Automatic Widgeting of Look and Feels

May 15th, 2009

Today I am thrilled to have Michael Kneebone as a guest spot blogger on “Pushing Pixels”. Michael has extended the widgetising support in the Laf-Widget project and has graciously agreed to write about its usage and how it works on the inside. If you have any questions, leave a comment or contact Michael directly at mlk <At> cs <dot> bham <dot> ac <dot> uk

The LAF Widget (Look and Feel) project enables Swing components to be augmented with additional features or behaviour to make them more useful. Each new behaviour is contained in a “widget” which adds some specific behaviour to one (or several) types of Swing component. For instance one type of widget augments JInternalFrames by adding a thumbnail preview of the content when the mouse is hovered over a minimised frame, while another widget adds a padlock icon to uneditable text fields. Some widgets are more involved like the password strength checker widget which provides visual feedback to the user on password fields indicating the quality of the chosen password.

The key motivation behind LAFWidget is that the application writer should not have to program support for any of this behaviour him/herself. GUI development is conducted in the same way as before and all widgets automatically work with the GUI, with no added effort from the developer. This is in contrast to naive approaches often advocated by less experienced Java programmers where sub-classing is used whenever alternate behaviour is required from a component. Sub-classing is a very heavy handed approach for modifying GUI components due its inflexibility. Consider adding a common context menu to text components (e.g. cut, copy, paste, etc.); you could create MyJTextField, MyJTextArea, etc. subclasses adding the required behaviour. You would then be required to revisit the entire application substituting the original Swing components for these modified versions – not an attractive prospect. The situation would be even worse if subclassed text components were already in use, since each of those would have to be subclassed individually as well.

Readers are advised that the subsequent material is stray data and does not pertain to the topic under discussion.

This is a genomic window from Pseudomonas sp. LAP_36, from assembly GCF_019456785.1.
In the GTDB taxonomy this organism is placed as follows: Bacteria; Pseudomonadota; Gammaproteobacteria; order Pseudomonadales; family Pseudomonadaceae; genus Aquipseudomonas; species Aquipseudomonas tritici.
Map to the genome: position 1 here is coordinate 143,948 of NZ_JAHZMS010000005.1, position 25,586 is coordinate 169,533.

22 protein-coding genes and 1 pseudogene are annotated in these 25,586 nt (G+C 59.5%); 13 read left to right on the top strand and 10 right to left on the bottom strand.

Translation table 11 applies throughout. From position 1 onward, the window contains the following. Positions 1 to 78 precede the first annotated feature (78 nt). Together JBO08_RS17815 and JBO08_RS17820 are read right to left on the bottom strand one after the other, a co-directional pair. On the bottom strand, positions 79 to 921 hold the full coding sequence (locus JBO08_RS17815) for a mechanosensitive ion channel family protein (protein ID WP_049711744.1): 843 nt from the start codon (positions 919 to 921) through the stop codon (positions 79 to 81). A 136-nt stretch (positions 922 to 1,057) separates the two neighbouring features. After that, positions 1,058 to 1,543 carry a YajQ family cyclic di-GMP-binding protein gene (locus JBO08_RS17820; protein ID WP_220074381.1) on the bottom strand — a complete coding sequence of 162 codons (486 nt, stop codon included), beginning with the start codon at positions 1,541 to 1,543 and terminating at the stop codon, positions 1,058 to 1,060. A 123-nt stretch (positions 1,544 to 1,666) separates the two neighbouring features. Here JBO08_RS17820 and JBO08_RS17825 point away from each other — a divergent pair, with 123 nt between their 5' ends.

Luckily, Swing includes the notion of a pluggable Look-And-Feel (LAF), allowing the appearance and behaviour of all components to be separate from their use. Each Swing component (JComboBox, JPanel, etc.) has a specific UI delegate class in the current LAF which is responsible for its rendering and behaviour. For example, the JSlider UI delegate must draw the slider as well as listen for MouseEvents on the slider thumb and all other interaction. It is this mechanism that is exploited by the LAFWidget project. There are many LAFs in existence today, some bundled with the JDK such as Metal, Windows, GTK and more recently, Nimbus as well as numerous 3rd party LAFs such as Substance, Liquid and Napkin. As of writing, only Substance has native support for LAFWidgets with widgets being automatically applied just by selecting using the Substance LAF on an application (see Getting Started for a quick set-up tutorial). The LAFWidget project is completely independent of the current LAF however, and can work with the majority of other LAFs available, including those mentioned above.

Up until now, integrating the LAFWidget project (known as “widgetising” a look-and-feel) with other look-and-feels has required extensive work on either the part of the individual LAF developer or the application writer wishing to use it. Previously, a developer could widgetise their LAF by following the instructions at How to Change Existing LAF. This amounts to adding calls to each Swing UI delegate to query the list of widgets available for that component, and then installing each widget in turn. The actual modifications to each UI delegate are fairly straightforward, but the necessity of repeating the process on all 42 UI classes is longwinded. As such, very few other LAF developers have done so.

The other option detailed on the above link under “Automatic changes” allows an application developer to modify an existing LAF. This involves getting the LAF .jar file and carrying out an intricate process involving bytecode manipulation to inject the calls into the code. Here I present the new method for widgetising LAFs which allows the LAFWidget project to easily integrate with the vast majority of LAFs without needing support from the original developer and not an Ant task in sight! It also has the advantage of working with all of the standard LAFs included with the JDK which wasn’t possible before.

How To Use The LAF Widget project

The new widgetising approach is available in version 4.2 of the LAFWidget project onwards ( To utilise the LAFWidget project with your own application, simply follow these steps:

  1. Download version 4.2 or above of the LAFWidget from
  2. Include the laf-widget.jar on your classpath.
  3. In the main method of your application add org.jvnet.lafwidget.LAFAdapter.startWidget(); before the GUI is created.

That’s it! All Swing components will now appear with the appropriate widgets enabled.

How The Process Works

The idea behind the LAFAdapter class is to mimic the manual delegation (described in the How to Change Existing LAFs), replicating the steps the LAF author would have to take to widgetise a look and feel.

At the centre of Swing’s look and feel management is the UIManager class. Crucially, it maintains a list of which class implements the UI for each Swing component through a class called UIDefaults. When a Swing component is constructed it calls, UIManager.getUI(this) which in turn will callback to the component requesting its “UIClassID”, a unique string identifying the type of component. You can see a list of all known UIClassIDs at the top of the LAFAdapter class.